Take the starter strip and turn it upside down so that the shingles are facing up or what you would see as the wrong direction. Place this over the underlayment. When you start installing the rest of the shingles, this strip will provide a perfect double layer of protection on the edge.
Once the starter strip is installed, it should hang roughly 1/4 inch past the drip edge. Using your chalk line, mark the location in a straight line across the underlayment where you want the top of the starter strip to sit to achieve the correct overhang. Lay the strip and nail it down. Your nails should go into the tar strip. Add the second layer of shingles on top.
What Size Nails Do You Use For Shingles
shinglesyou should usenailsshinglesyou usenails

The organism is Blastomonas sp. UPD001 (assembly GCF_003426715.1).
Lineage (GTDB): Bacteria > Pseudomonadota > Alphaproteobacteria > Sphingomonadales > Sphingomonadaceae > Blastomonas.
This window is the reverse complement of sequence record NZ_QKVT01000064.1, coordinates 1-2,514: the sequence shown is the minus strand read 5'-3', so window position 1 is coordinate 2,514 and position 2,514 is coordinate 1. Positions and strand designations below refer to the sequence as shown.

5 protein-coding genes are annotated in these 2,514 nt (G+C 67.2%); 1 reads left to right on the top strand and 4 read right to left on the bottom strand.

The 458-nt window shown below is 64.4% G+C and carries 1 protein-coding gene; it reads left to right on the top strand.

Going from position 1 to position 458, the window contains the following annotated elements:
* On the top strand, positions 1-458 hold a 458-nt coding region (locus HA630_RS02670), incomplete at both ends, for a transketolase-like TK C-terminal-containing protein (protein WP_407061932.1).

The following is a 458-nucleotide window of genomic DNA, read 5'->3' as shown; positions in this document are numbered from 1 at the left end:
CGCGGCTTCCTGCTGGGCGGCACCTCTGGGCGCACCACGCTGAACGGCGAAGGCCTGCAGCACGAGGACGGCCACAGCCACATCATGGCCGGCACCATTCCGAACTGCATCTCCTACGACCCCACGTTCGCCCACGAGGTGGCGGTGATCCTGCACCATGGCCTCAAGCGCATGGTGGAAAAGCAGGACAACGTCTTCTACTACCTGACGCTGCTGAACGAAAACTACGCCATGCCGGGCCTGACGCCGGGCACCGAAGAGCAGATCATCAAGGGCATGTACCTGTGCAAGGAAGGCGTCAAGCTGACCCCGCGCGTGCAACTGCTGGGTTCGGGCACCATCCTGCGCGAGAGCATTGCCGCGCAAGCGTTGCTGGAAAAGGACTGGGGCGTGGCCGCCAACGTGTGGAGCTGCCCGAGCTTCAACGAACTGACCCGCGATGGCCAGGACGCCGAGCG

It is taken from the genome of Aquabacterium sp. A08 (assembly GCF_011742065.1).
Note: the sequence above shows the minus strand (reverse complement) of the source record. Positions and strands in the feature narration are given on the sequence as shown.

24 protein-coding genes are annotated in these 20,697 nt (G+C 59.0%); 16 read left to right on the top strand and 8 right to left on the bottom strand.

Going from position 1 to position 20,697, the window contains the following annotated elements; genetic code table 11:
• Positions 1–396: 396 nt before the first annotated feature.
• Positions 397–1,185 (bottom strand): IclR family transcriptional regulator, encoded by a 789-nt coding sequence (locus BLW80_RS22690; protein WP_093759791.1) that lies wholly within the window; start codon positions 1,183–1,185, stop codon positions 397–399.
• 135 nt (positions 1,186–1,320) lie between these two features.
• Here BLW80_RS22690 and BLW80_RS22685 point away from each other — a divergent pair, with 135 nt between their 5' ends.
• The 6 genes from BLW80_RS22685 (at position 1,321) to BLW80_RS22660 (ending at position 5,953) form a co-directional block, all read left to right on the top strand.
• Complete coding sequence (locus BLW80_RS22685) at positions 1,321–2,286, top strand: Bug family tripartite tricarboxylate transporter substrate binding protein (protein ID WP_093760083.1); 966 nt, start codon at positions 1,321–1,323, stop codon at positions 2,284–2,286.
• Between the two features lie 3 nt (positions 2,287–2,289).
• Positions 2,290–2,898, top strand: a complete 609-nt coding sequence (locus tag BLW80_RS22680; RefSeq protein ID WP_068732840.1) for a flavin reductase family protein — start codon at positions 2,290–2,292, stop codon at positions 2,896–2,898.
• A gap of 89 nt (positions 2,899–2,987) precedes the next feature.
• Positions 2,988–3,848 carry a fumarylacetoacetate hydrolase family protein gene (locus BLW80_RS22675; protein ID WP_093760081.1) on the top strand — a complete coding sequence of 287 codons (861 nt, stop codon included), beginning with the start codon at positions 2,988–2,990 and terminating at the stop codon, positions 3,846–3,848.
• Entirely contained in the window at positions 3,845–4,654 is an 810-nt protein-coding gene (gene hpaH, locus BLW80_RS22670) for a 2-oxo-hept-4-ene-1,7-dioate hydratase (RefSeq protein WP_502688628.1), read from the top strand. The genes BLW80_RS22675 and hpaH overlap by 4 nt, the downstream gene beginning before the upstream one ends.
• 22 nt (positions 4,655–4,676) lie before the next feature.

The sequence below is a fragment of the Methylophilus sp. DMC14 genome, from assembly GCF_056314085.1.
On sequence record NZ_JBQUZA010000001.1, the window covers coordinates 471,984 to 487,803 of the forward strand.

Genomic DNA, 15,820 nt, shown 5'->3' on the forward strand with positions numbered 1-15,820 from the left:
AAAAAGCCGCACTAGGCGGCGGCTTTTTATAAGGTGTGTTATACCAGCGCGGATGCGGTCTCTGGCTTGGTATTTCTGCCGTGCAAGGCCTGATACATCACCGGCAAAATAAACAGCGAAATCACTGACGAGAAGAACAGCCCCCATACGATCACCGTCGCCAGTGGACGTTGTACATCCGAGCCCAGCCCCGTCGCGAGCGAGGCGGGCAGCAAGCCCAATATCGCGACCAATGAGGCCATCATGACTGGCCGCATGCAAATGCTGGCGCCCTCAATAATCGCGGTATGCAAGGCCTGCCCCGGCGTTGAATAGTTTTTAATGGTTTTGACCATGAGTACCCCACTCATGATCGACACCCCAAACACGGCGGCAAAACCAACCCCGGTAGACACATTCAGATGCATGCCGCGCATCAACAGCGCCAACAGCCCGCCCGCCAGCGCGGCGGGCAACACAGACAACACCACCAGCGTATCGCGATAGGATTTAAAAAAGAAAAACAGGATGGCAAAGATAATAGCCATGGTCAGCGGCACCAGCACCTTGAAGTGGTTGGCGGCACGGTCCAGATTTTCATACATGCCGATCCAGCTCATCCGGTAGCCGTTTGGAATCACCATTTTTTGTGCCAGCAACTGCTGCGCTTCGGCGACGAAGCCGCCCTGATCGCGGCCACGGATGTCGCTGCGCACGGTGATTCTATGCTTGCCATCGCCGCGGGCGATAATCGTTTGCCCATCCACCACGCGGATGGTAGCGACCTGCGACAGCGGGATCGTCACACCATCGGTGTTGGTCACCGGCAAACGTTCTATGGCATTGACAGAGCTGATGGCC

. In this way, how long should your nails be for shingles?
Proper Nail Application For Asphalt ShinglesNails should have a minimum, nominal shank diameter of 11- or 12-gauge, and a minimum head diameter of three-eighths of an inch. The length of each nail must be a minimum of 1¼ inches long, and for roof-overs, Atlas recommends a nail length of at least 2 inches.
Similarly, should roofing nails go through the sheathing? A 1nail will fully penetrate through 3/8roof sheathing, but it won’t fully penetrate 1/2sheathing. The other way to determine if the proper nails were used is to look in the attic if the roof has 1/2sheathing, you should be able to see the nails sticking through in to the attic.
Keeping this in view, how do you nail down shingles?
NAILING: Use galvanized roofing nails, 11 or 12 gauge, with at least 3/8″ diameter heads, long enough to penetrate through plywood or 3/4″ into boards. Use 4 nails per shingle placed 6-1/8″ above the butt edge, 1″ and 13″ in from each end and 1/2″ above each cutout.
Is it better to hand nail shingles?